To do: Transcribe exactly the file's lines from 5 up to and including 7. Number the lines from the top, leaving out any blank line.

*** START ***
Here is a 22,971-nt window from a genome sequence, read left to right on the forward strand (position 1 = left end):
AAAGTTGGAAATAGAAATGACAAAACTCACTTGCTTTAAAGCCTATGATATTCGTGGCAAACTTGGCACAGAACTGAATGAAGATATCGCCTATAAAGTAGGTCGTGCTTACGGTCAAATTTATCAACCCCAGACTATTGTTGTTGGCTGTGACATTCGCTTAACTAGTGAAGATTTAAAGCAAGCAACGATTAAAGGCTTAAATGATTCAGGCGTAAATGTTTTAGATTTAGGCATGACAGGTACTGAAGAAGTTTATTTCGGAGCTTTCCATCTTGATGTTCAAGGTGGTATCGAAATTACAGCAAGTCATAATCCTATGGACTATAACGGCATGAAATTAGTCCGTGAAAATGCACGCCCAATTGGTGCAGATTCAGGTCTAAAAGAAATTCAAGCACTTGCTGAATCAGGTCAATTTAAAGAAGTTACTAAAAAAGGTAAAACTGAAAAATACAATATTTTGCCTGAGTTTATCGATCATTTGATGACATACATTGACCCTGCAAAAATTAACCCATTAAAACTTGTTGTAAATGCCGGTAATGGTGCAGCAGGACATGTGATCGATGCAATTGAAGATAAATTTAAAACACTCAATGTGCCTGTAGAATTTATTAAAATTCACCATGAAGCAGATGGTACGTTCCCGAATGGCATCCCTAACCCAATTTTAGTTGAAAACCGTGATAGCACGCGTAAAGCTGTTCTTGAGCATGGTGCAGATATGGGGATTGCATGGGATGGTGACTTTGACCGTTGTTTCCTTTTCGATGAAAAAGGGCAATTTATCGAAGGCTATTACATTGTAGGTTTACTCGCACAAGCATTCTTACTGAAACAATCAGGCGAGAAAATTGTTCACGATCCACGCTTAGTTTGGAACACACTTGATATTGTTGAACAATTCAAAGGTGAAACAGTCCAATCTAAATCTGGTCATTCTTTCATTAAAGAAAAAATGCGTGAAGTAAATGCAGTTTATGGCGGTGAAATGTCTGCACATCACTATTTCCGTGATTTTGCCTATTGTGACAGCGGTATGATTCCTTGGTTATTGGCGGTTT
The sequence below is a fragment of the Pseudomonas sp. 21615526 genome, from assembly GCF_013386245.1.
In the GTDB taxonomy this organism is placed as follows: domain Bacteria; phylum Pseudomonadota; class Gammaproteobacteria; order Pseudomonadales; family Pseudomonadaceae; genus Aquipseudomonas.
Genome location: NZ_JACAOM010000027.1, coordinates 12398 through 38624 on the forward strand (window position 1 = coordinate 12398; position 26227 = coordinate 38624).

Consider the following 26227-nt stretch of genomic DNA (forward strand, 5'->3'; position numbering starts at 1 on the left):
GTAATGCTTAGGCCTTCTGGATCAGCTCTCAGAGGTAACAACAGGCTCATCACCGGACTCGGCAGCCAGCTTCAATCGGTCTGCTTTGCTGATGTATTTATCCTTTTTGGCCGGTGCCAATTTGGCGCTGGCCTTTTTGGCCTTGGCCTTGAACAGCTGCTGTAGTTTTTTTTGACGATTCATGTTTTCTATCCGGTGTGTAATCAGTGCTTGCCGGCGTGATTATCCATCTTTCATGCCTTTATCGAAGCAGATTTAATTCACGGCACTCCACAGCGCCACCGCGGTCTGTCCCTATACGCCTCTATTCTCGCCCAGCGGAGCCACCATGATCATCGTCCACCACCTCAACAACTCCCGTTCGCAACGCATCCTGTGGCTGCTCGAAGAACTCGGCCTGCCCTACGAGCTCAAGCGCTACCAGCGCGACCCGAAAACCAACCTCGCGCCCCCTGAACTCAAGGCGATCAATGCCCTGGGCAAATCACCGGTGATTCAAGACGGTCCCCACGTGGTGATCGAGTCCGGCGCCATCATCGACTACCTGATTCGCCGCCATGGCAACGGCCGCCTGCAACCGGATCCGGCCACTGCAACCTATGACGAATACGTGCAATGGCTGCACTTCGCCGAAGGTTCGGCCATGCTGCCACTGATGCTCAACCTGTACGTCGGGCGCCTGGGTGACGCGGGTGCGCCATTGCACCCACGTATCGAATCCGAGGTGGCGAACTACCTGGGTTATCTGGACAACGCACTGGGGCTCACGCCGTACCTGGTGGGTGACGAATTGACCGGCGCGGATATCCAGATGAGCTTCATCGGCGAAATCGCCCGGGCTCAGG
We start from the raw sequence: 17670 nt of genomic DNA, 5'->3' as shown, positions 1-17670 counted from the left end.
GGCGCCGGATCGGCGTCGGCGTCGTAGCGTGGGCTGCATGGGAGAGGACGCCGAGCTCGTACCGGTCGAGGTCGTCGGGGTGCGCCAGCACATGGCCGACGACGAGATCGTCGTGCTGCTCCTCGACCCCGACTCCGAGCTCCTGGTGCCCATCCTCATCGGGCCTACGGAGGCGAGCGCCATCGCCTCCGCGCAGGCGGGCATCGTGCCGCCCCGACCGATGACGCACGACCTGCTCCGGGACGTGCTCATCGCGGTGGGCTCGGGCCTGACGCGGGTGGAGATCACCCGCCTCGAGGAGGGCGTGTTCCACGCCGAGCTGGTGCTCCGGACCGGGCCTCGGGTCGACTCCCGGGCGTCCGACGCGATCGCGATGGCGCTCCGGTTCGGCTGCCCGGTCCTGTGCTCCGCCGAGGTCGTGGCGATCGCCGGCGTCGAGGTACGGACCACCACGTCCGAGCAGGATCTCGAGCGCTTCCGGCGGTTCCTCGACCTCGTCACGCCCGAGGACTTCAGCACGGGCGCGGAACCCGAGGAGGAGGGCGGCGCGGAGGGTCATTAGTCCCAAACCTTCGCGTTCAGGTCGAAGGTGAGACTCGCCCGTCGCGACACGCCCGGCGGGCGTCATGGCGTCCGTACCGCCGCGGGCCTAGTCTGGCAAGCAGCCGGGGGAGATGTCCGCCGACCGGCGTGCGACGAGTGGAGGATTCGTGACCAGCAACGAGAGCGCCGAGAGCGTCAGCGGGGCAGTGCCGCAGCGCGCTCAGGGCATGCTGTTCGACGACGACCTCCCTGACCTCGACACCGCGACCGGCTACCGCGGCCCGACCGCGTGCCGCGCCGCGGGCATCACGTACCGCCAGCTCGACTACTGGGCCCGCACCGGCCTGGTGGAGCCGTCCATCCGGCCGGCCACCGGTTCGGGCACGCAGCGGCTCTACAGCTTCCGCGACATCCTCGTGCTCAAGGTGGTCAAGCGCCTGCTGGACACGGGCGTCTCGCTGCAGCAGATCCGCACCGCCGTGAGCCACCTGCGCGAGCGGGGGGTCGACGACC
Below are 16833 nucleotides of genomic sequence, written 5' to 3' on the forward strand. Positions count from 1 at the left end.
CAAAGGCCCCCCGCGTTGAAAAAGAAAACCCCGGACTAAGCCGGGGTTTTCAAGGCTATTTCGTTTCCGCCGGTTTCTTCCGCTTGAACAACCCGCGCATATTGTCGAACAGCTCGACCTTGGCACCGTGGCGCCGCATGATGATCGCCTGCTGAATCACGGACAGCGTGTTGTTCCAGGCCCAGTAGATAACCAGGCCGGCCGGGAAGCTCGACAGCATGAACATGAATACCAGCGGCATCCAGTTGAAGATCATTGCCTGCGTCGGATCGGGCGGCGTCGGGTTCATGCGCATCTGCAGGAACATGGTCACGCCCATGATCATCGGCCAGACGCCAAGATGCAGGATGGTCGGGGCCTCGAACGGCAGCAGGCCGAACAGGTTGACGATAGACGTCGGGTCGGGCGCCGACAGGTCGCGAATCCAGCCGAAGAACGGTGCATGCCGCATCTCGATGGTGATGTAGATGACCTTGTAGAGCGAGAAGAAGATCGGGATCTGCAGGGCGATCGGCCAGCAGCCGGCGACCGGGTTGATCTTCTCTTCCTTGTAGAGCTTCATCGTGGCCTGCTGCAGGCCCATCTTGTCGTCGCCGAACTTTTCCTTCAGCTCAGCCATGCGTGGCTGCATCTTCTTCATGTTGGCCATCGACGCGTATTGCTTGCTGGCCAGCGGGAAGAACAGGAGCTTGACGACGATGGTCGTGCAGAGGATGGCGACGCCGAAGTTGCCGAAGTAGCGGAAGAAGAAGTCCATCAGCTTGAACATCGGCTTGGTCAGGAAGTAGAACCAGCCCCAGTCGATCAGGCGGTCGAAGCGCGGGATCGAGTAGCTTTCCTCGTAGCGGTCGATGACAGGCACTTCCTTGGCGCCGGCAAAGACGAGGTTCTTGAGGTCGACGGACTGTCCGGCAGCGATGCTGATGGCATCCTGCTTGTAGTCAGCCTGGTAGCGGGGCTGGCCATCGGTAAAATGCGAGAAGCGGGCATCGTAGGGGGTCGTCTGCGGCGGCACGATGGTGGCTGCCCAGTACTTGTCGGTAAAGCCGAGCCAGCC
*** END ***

Genome location: NZ_JACAOM010000027.1, coordinates 12398 through 38624 on the forward strand (window position 1 = coordinate 12398; position 26227 = coordinate 38624).

Consider the following 26227-nt stretch of genomic DNA (forward strand, 5'->3'; position numbering starts at 1 on the left):
GTAATGCTTAGGCCTTCTGGATCAGCTCTCAGAGGTAACAACAGGCTCATCACCGGACTCGGCAGCCAGCTTCAATCGGTCTGCTTTGCTGATGTATTTATCCTTTTTGGCCGGTGCCAATTTGGCGCTGGCCTTTTTGGCCTTGGCCTTGAACAGCTGCTGTAGTTTTTTTTGACGATTCATGTTTTCTATCCGGTGTGTAATCAGTGCTTGCCGGCGTGATTATCCATCTTTCATGCCTTTATCGAAGCAGATTTAATTCACGGCACTCCACAGCGCCACCGCGGTCTGTCCCTATACGCCTCTATTCTCGCCCAGCGGAGCCACCATGATCATCGTCCACCACCTCAACAACTCCCGTTCGCAACGCATCCTGTGGCTGCTCGAAGAACTCGGCCTGCCCTACGAGCTCAAGCGCTACCAGCGCGACCCGAAAACCAACCTCGCGCCCCCTGAACTCAAGGCGATCAATGCCCTGGGCAAATCACCGGTGATTCAAGACGGTCCCCACGTGGTGATCGAGTCCGGCGCCATCATCGACTACCTGATTCGCCGCCATGGCAACGGCCGCCTGCAACCGGATCCGGCCACTGCAACCTATGACGAATACGTGCAATGGCTGCACTTCGCCGAAGGTTCGGCCATGCTGCCACTGATGCTCAACCTGTACGTCGGGCGCCTGGGTGACGCGGGTGCGCCATTGCACCCACGTATCGAATCCGAGGTGGCGAACTACCTGGGTTATCTGGACAACGCACTGGGGCTCACGCCGTACCTGGTGGGTGACGAATTGACCGGCGCGGATATCCAGATGAGCTTCATCGGCGAAATCGCCCGGGCTCAGG